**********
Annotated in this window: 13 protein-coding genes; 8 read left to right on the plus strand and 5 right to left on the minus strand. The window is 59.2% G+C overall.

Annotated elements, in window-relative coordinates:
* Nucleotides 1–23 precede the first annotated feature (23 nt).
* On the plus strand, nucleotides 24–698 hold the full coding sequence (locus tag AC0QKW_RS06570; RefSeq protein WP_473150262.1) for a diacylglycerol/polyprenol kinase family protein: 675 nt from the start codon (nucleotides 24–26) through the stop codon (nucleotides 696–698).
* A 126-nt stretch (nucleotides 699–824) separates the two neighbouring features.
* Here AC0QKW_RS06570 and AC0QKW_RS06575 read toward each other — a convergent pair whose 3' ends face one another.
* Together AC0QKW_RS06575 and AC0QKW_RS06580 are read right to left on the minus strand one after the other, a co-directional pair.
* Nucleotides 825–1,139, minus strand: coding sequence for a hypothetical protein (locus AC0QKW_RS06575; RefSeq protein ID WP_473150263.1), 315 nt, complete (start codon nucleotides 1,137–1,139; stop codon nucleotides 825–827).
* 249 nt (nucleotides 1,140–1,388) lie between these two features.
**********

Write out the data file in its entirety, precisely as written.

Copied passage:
Annotated in this window: 13 protein-coding genes; 8 read left to right on the plus strand and 5 right to left on the minus strand. The window is 59.2% G+C overall.

Annotated elements, in window-relative coordinates:
* Nucleotides 1–23 precede the first annotated feature (23 nt).
* On the plus strand, nucleotides 24–698 hold the full coding sequence (locus tag AC0QKW_RS06570; RefSeq protein WP_473150262.1) for a diacylglycerol/polyprenol kinase family protein: 675 nt from the start codon (nucleotides 24–26) through the stop codon (nucleotides 696–698).
* A 126-nt stretch (nucleotides 699–824) separates the two neighbouring features.
* Here AC0QKW_RS06570 and AC0QKW_RS06575 read toward each other — a convergent pair whose 3' ends face one another.
* Together AC0QKW_RS06575 and AC0QKW_RS06580 are read right to left on the minus strand one after the other, a co-directional pair.
* Nucleotides 825–1,139, minus strand: coding sequence for a hypothetical protein (locus AC0QKW_RS06575; RefSeq protein ID WP_473150263.1), 315 nt, complete (start codon nucleotides 1,137–1,139; stop codon nucleotides 825–827).
* 249 nt (nucleotides 1,140–1,388) lie between these two features.